Our nervous system was not satisfied, for this body soon became an organism of its own using science as a tool and human beings as the machines responsible. We could collaborate and build on the successes of each previous generation and dredge this body from the depths of the universe to face us. Soon we became one with this body. We became the neurons. I know not when it happened, if it happened with the advent of the foot or horse messengers, perhaps the city, with organized mail. Or maybe the telegraph, radio, television, telephone. All I know is that these past several decades have given birth to a revolution in this system. The internet exists, crumbling the great libraries of Alexandria, turning the written word, the texts, the forums, the politics and class systems of the world to ash, burning and absorbing the energy at such an incredible rate. The educational system rides on this wave, but it is growing too large. Our schools will fall. I did not learn to write and speak with such form and control from you, or men and women like you. I learned it when I was twelve years old, fighting giants on electronic forums across the globe.
Each day I am encumbered by lectures, weighed down, stretched and tanned by droning professors. Each day I am lost further and further in a labyrinth of grades, forms, files, emails, exams -bureaucracy. Each day the internet graciously accepts more and more weight from the ordained purpose of my presence. I am here to learn. It will one day heft so much weight with such ease that I will no longer pay you, not if you remain the same school.
Part 2(a): Major Grievances
This school is wasteful. As a species, we spread across this planet, consuming resources, refitting the globe to acquire the things we want, heat, light, and the fat of the land. We have done so wastefully, and as a planet, we are beginning to realize that. We are beginning to realize that from the stellar perspective, from the perspective of where this species is going, we appear a virus, a lethal virus, killing our host. Piercing the night sky are cities, blinding hubs of consumption, streaks of greed and disorder cracking our landscape and choking the life from it. We spread like one too.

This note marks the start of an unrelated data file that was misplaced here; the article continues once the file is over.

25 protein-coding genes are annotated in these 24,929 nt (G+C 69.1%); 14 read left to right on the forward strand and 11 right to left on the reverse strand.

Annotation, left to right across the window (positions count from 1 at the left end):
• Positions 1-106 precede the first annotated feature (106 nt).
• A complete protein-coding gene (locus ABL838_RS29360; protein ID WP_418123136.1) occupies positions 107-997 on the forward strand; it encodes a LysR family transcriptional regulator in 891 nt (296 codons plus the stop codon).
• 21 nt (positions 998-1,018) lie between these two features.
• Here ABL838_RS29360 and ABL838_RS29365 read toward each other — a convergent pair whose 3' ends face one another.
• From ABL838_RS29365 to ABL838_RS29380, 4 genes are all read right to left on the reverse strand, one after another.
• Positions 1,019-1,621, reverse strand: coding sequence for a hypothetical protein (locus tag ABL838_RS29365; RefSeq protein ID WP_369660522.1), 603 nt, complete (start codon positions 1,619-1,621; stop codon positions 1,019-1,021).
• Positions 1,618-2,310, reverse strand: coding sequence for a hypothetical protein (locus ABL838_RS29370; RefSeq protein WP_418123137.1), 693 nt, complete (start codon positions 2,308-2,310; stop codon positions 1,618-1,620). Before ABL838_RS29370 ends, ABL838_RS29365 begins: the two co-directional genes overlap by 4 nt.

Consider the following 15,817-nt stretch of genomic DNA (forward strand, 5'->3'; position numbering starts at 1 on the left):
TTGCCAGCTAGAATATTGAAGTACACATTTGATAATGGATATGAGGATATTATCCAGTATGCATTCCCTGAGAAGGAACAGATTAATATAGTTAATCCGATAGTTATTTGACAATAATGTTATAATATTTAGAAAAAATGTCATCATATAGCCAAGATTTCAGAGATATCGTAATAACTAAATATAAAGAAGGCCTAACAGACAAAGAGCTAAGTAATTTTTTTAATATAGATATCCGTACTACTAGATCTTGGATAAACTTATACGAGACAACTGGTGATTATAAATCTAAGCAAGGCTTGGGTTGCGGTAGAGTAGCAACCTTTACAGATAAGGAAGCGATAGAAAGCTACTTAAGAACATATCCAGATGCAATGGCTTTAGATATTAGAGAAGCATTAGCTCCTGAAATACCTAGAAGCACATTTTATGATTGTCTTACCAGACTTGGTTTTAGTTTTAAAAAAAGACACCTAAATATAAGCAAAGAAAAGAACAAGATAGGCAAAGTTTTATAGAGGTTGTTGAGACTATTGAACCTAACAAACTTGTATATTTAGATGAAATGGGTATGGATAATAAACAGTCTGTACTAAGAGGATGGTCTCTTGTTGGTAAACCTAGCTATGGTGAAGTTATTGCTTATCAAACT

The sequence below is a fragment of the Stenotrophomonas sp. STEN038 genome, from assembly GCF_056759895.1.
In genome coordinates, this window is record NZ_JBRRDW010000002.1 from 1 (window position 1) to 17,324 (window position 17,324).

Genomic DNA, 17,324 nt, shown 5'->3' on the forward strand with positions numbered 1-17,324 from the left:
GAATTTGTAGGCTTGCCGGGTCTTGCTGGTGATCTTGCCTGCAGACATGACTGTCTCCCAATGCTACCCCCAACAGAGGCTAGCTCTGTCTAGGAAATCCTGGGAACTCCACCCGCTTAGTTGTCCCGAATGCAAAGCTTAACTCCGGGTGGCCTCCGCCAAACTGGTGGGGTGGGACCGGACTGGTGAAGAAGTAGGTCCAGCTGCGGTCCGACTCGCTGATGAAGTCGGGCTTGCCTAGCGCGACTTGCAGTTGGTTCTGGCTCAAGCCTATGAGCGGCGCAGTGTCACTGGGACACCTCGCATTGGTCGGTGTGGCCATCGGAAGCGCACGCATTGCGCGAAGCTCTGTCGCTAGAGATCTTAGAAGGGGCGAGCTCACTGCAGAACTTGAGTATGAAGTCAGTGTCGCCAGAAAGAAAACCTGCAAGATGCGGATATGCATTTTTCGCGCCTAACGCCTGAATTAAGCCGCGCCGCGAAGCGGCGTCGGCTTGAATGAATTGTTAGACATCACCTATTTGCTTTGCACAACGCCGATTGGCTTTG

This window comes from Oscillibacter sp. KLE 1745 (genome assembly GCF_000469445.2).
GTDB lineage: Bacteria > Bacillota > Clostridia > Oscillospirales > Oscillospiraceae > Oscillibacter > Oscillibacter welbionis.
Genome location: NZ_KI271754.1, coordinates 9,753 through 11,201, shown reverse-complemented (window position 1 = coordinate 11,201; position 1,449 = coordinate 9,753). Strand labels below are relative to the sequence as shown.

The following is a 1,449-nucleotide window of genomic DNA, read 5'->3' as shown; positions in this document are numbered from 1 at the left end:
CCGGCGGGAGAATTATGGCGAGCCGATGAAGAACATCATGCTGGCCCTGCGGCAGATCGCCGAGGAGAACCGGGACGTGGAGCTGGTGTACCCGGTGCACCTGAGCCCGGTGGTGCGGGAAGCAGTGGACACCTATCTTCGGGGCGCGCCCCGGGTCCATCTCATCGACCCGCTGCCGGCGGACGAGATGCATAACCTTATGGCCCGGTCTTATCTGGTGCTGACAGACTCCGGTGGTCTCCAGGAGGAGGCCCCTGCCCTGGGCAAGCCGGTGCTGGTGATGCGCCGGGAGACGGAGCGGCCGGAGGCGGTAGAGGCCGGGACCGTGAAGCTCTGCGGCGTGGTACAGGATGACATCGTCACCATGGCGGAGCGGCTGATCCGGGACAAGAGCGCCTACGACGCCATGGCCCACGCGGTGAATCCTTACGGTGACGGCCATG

1. We waste the vast stores of energy in this Earth. Every night I look out and see the construction sites, lit through the night, advertising our ignorance. Every night, the whole of Indian tower a brightly coursing monument to our carelessness. Such a gift as electricity fills pockets of this campus unused, day and night.
2. We waste the time of our students. We pack them into halls at early hours, tell them to listen, absorb, but they are sponges already saturated with information fed to them in much the same way, and these lectures don’t make them laugh, don’t make them relate, not to the lecturer or to each other. There are some gems, clearly (Paul Morgan, Langdon Brown, James Van Duyne, John Milanese, if anyone’s giving out raises), but overall, the quality of the professors is not something I will mark off as a capital gain. They are living textbooks, which I have already said, are obsolete.
3. We waste the minds of our students. We have them crammed into a system of exams that forces them to drugs like Adderall and Ritalin and we drink and smoke and take more pills to alleviate the stress. This is your legacy.
4. I do not feel safe here. There has been slaughter in school and society for such a time, and so heavily in the recent years. I am surrounded by thousands of strangers, suffering from the confined mental space of this university. Surely someone will break outward, as if suicide wasn’t enough, though that has happened already in my stay at this place.
Part 2(b): Minor Grievances

1. The parking and mass transit services system is terrible. There’s no nice way of saying it. Information regarding the rules set up is poorly distributed if at all and the system of appeals is completely arbitrary. The creation and enforcement of rules are essentially all they are responsible for, and they do it quite poorly. (A friend of mine and I received the same ticket in the same exact scenario, he appealed and I did too, he came in with no legitimate argument and his was removed, whereas I made a wholly logical case and still had to pay. It felt like someone was stealing my money from my pockets.)